"They'd had a big hit over there called 'Hippy Chick', which did quite well over here too, you might remember it. Anyway, I was a year into studying chemistry at Newcastle university at the time, and I had to make the big descision, carry on with the course or go on the tour. I've always been quite an adventurous person so I made the move to London and spent the next 12 months touring with Soho." To say it was an eye-opening experience would be something of an understatement.

"It was mind-blowing," Eds laughs, "It was like being on holiday for a year. In some ways I don't think I aware of even half of what was going on. I just used to get on stage every night and do my best. I don't even think I was that good then..."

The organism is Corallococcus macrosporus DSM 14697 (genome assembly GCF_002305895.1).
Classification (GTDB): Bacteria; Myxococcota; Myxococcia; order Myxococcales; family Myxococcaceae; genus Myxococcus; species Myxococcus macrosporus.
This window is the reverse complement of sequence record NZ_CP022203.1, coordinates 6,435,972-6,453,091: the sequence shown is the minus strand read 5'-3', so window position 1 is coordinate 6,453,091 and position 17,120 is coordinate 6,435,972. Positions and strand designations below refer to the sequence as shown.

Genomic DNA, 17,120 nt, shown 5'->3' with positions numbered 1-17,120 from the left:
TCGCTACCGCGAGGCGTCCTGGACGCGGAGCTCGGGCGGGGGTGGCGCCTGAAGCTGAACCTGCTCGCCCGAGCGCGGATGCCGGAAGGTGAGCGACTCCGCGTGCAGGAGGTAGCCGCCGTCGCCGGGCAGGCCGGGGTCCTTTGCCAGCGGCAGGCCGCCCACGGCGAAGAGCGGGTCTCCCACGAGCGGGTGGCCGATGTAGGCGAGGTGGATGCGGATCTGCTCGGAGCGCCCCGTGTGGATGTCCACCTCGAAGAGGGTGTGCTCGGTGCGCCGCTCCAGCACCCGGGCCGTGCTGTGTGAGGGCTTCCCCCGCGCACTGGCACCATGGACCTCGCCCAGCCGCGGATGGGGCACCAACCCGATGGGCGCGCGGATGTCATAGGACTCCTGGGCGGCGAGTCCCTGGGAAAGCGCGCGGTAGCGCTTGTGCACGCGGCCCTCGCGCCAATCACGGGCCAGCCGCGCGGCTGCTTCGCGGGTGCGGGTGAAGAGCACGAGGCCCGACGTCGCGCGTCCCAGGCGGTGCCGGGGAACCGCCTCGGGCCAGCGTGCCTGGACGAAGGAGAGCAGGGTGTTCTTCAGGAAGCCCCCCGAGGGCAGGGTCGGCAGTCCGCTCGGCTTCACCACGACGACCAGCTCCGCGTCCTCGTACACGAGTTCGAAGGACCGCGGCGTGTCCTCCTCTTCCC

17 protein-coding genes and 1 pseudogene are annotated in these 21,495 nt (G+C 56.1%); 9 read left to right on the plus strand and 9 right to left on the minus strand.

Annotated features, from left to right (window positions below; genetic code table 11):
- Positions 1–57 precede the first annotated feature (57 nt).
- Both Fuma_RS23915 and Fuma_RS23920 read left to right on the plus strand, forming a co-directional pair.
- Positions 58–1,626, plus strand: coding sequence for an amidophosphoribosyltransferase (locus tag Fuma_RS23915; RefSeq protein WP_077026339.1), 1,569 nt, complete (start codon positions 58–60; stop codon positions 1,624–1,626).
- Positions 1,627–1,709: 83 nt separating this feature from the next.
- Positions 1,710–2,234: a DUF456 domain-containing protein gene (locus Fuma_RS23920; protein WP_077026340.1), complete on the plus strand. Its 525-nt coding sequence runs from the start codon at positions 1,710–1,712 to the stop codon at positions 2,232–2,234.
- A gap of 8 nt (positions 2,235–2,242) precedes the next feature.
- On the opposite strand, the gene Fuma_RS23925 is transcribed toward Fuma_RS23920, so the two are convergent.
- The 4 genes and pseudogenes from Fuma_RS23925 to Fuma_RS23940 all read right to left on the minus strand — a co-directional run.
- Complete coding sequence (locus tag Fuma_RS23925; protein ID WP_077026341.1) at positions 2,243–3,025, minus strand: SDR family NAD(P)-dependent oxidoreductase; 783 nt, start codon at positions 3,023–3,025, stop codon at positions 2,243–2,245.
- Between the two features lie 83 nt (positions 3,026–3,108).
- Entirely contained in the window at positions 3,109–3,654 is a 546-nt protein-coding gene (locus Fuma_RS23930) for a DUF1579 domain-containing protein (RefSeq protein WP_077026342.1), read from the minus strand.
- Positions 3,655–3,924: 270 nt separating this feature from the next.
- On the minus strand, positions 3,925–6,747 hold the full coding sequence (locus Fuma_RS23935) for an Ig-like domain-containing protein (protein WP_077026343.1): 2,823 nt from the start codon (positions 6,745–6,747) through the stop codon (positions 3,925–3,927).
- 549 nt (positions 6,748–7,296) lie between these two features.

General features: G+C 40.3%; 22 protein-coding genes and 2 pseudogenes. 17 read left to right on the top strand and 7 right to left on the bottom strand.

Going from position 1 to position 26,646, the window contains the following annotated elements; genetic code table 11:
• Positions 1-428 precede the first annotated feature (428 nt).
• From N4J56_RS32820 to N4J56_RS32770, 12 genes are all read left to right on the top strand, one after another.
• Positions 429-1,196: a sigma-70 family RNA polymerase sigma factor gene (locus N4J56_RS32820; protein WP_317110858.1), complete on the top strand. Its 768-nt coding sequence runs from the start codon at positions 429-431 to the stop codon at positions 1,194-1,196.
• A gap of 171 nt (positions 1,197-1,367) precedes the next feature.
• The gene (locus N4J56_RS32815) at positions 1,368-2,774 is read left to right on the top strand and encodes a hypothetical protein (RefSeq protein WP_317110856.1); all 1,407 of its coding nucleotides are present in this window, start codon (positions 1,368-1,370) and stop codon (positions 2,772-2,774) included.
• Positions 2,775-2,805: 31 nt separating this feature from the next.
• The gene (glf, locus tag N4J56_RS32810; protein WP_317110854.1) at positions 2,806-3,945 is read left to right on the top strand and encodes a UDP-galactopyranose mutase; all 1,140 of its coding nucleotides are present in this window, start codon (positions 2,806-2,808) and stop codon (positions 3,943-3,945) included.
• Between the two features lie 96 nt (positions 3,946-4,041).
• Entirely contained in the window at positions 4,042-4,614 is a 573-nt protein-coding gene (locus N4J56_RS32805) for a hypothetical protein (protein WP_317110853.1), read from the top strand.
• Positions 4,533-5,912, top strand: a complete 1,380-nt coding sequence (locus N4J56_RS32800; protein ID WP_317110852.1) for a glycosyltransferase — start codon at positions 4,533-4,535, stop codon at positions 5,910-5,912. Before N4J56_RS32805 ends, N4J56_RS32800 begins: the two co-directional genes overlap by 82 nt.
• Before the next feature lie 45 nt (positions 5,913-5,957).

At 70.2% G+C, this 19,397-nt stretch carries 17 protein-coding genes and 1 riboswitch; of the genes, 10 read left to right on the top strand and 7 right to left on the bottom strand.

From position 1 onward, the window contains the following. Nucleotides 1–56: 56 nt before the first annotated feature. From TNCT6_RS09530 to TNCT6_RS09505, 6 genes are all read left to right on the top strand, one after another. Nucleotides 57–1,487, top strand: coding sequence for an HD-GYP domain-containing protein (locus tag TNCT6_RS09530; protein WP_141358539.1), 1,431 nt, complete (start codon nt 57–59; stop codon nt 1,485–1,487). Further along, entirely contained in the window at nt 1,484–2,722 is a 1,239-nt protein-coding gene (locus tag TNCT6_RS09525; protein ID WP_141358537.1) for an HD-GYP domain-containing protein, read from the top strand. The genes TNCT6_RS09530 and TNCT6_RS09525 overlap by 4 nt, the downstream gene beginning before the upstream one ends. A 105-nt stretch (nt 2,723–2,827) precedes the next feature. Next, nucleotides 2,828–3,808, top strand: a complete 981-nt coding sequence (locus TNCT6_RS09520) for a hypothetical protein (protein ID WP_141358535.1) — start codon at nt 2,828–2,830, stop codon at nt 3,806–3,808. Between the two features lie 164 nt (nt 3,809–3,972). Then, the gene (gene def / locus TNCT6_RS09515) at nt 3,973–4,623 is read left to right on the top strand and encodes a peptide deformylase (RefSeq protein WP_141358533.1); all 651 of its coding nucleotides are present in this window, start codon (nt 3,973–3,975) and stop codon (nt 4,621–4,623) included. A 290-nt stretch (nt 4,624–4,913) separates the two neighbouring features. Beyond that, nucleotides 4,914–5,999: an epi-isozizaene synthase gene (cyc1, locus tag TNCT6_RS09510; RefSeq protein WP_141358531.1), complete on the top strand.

I was after that tour finished, as Soho started making plans to make a second album that Eds began to feel he didn't fit in any more. A big age gap between him and the other members of the band and a strong desire to expand his playing left him feeling restless.

"They were using a lot of technology - samplers and loops, and even though what I was learning about sampling and looping was invaluable, at the time it just wasn't for me. It's not that there's anything wrong with being a breakbeat player [playing beats without a sound grounding in "time" as a whole, using a metronome to provide this, like the folk in Appollo 440 and the like] but I was young and I wanted to learn to be a drummer first."